Sunday, September 8, 2013

Economical History Of Angola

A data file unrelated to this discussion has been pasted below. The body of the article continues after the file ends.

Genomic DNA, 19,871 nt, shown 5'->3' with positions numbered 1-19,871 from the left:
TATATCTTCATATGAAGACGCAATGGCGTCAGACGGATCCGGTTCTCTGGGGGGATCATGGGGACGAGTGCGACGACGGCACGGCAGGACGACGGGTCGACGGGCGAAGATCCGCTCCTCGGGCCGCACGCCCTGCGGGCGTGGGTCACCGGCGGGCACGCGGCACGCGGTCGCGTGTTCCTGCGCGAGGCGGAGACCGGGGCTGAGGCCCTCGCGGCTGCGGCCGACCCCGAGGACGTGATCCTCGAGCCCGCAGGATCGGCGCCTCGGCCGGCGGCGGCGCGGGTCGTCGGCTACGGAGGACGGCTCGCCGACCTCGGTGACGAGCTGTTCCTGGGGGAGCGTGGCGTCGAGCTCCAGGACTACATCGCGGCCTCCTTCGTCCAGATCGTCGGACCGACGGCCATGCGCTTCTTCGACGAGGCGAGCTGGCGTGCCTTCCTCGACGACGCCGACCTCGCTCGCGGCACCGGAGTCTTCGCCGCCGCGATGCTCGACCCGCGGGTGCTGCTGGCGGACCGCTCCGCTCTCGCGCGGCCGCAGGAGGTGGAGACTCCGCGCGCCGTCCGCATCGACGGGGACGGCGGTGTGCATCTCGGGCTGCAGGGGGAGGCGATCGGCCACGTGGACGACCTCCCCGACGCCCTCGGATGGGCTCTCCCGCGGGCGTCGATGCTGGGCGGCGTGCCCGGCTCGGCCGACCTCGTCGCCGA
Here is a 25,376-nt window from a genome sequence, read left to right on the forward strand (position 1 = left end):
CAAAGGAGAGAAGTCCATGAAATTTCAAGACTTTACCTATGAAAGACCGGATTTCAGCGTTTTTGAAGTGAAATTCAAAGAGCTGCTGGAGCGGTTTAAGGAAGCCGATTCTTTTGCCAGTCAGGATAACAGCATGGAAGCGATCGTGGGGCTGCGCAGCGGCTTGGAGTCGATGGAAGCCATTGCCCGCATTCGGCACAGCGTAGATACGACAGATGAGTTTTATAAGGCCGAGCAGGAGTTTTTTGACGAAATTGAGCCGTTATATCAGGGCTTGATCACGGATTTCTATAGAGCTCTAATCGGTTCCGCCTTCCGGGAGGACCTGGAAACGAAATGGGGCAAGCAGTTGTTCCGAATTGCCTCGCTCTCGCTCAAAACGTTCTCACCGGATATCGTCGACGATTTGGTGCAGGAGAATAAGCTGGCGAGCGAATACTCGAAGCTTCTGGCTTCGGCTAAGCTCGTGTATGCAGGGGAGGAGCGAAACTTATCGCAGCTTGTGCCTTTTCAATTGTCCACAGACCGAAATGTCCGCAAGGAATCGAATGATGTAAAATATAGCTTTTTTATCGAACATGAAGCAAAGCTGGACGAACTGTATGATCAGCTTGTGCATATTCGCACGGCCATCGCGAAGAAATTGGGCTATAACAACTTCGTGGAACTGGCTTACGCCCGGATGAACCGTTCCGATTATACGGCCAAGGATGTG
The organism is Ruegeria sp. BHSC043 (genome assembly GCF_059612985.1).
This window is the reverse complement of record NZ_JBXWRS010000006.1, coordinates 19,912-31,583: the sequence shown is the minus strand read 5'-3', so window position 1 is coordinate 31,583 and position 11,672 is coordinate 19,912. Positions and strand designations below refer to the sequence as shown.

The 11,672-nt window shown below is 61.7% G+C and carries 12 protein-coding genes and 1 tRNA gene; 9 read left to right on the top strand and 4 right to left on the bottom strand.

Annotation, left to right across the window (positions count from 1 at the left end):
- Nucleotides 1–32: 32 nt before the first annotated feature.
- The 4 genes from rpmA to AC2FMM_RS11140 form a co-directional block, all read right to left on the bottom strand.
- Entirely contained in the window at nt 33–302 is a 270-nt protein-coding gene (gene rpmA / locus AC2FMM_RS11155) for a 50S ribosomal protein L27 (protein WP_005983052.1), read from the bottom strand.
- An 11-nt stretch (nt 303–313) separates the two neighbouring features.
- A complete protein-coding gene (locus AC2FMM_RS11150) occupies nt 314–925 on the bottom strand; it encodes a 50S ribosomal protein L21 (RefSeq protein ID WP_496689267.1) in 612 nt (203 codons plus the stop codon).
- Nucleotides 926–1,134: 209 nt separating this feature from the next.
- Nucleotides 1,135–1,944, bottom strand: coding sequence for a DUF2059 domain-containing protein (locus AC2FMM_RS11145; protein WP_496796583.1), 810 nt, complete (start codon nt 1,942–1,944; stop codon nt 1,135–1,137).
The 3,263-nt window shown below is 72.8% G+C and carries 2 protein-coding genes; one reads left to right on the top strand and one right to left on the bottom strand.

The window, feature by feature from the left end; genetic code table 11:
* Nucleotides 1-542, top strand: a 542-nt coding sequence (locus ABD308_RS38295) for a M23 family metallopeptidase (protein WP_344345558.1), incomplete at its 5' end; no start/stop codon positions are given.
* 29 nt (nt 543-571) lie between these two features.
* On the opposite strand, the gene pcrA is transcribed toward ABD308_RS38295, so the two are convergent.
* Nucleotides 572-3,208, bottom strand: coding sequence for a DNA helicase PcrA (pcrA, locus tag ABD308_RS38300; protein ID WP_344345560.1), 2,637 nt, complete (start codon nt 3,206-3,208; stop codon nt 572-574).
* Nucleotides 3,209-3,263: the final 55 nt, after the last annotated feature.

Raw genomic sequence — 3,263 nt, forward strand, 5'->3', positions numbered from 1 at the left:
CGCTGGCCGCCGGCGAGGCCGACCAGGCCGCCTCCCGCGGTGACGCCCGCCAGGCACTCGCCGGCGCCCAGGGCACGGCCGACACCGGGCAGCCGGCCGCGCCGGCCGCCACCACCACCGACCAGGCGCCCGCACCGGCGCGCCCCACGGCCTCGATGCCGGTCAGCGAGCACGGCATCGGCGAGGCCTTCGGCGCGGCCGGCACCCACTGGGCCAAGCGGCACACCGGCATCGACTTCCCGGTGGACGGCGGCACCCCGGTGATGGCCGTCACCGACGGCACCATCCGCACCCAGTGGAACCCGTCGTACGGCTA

Portugal's explorers and settlers founded trading posts and forts along the coast of Africa beginning in the 15th century, and reached the Angolan coast in the 16th century. Portuguese explorer Paulo Dias de Novais founded Luanda in 1575 as "São Paulo de Loanda", and the region developed as a slave trade market with the help of local Imbangala and Mbundu peoples who were notable slave hunters. Trade was mostly with the Portuguese colony of Brazil; Brazilian ships were the most numerous in the ports of Luanda and Benguela. By this time, Angola, a Portuguese colony, was in fact like a colony of Brazil, paradoxically another Portuguese colony. A strong Brazilian influence was also exercised by the Jesuits in religion and education. War gradually gave way to the philosophy of trade. The great trade routes and the agreements that made them possible were the driving force for activities between the different areas; warlike states become states ready to produce and to sell. In the Planalto (the high plains), the most important states were those of Bié and Bailundo, the latter being noted for its production of foodstuffs and rubber. The colonial power, Portugal, becoming ever richer and more powerful, would not tolerate the growth of these neighbouring states and subjugated them one by one, so that by the beginning of this century the Portuguese had complete control over the entire area. During the period of the Iberian Union (1580–1640), Portugal lost influence and power and made new enemies. The Dutch, a major enemy of Castile, invaded many Portuguese overseas possessions, including Luanda. The Dutch ruled Luanda from 1640 to 1648 as Fort Aardenburgh. They were seeking black slaves for use in sugarcane plantations of Northeastern Brazil (Pernambuco, Olinda, Recife) which they had also seized from Portugal. John Maurice, Prince of Nassau-Siegen, conquered the Portuguese possessions of Saint George del Mina, Saint Thomas, and Luanda, Angola, on the west coast of Africa. After the dissolution of the Iberian Union in 1640, Portugal would reestablish its authority over the lost territories of the Portuguese Empire. The Portuguese started to develop townships, trading posts, logging camps and small processing factories. From 1764 onwards, there was a gradual change from a slave-based society to one based on production for domestic consumption and export. Meanwhile, with the independence of Brazil in 1822, the slave trade was abolished in 1836, and in 1844 Angola's ports were opened to foreign shipping. By 1850, Luanda was one of the greatest and most developed Portuguese cities in the vast Portuguese Empire outside Mainland Portugal, full of trading companies, exporting (together with Benguela) palm and peanut oil, wax, copal, timber, ivory, cotton, coffee, and cocoa, among many other products. Maize, tobacco, dried meat and cassava flour also began to be produced locally. The Angolan bourgeoisie was born. From the 1920s to the 1960s, strong economic growth, abundant natural resources and development of infrastruture, led to the arrival of even more Portuguese settlers. The Portuguese discovered petroleum in Angola in 1955. Production began in the Cuanza basin in the 1950s, in the Congo basin in the 1960s, and in the exclave of Cabinda in 1968. The Portuguese government granted operating rights for Block Zero to the Cabinda Gulf Oil Company, a subsidiary of ChevronTexaco, in 1955.Oil production surpassed the exportation of coffee as Angola's largest export in 1973.

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